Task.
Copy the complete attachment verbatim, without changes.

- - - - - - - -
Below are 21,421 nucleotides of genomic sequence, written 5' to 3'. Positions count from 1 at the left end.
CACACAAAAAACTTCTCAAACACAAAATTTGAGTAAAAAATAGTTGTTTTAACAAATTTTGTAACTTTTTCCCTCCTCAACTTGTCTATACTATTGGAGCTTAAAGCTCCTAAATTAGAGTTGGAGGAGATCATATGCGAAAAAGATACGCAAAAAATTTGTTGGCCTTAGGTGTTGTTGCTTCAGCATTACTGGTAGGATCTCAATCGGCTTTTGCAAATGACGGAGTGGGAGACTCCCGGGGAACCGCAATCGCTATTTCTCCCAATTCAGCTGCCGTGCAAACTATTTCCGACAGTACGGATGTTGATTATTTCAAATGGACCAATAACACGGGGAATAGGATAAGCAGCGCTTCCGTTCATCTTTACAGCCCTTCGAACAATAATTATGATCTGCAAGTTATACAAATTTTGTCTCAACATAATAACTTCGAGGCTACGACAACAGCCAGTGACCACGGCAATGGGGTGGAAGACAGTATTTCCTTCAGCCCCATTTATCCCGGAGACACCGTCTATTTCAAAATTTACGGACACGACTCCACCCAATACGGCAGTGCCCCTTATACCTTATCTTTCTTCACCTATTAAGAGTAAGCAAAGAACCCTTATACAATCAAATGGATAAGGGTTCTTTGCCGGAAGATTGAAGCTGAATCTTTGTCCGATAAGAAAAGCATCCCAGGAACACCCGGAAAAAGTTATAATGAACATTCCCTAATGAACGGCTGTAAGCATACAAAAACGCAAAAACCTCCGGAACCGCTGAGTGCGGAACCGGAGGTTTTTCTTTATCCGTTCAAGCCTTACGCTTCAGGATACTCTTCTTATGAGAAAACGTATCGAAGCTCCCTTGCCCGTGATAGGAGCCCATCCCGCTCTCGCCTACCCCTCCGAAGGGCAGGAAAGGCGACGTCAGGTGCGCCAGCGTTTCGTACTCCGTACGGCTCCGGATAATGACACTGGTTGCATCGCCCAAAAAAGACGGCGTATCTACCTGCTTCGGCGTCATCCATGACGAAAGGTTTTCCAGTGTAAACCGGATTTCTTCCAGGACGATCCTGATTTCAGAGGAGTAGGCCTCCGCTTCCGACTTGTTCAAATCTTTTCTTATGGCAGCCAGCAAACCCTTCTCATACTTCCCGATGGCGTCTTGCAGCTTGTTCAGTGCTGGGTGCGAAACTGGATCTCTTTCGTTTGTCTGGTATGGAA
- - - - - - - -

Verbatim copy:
Below are 21,421 nucleotides of genomic sequence, written 5' to 3'. Positions count from 1 at the left end.
CACACAAAAAACTTCTCAAACACAAAATTTGAGTAAAAAATAGTTGTTTTAACAAATTTTGTAACTTTTTCCCTCCTCAACTTGTCTATACTATTGGAGCTTAAAGCTCCTAAATTAGAGTTGGAGGAGATCATATGCGAAAAAGATACGCAAAAAATTTGTTGGCCTTAGGTGTTGTTGCTTCAGCATTACTGGTAGGATCTCAATCGGCTTTTGCAAATGACGGAGTGGGAGACTCCCGGGGAACCGCAATCGCTATTTCTCCCAATTCAGCTGCCGTGCAAACTATTTCCGACAGTACGGATGTTGATTATTTCAAATGGACCAATAACACGGGGAATAGGATAAGCAGCGCTTCCGTTCATCTTTACAGCCCTTCGAACAATAATTATGATCTGCAAGTTATACAAATTTTGTCTCAACATAATAACTTCGAGGCTACGACAACAGCCAGTGACCACGGCAATGGGGTGGAAGACAGTATTTCCTTCAGCCCCATTTATCCCGGAGACACCGTCTATTTCAAAATTTACGGACACGACTCCACCCAATACGGCAGTGCCCCTTATACCTTATCTTTCTTCACCTATTAAGAGTAAGCAAAGAACCCTTATACAATCAAATGGATAAGGGTTCTTTGCCGGAAGATTGAAGCTGAATCTTTGTCCGATAAGAAAAGCATCCCAGGAACACCCGGAAAAAGTTATAATGAACATTCCCTAATGAACGGCTGTAAGCATACAAAAACGCAAAAACCTCCGGAACCGCTGAGTGCGGAACCGGAGGTTTTTCTTTATCCGTTCAAGCCTTACGCTTCAGGATACTCTTCTTATGAGAAAACGTATCGAAGCTCCCTTGCCCGTGATAGGAGCCCATCCCGCTCTCGCCTACCCCTCCGAAGGGCAGGAAAGGCGACGTCAGGTGCGCCAGCGTTTCGTACTCCGTACGGCTCCGGATAATGACACTGGTTGCATCGCCCAAAAAAGACGGCGTATCTACCTGCTTCGGCGTCATCCATGACGAAAGGTTTTCCAGTGTAAACCGGATTTCTTCCAGGACGATCCTGATTTCAGAGGAGTAGGCCTCCGCTTCCGACTTGTTCAAATCTTTTCTTATGGCAGCCAGCAAACCCTTCTCATACTTCCCGATGGCGTCTTGCAGCTTGTTCAGTGCTGGGTGCGAAACTGGATCTCTTTCGTTTGTCTGGTATGGAA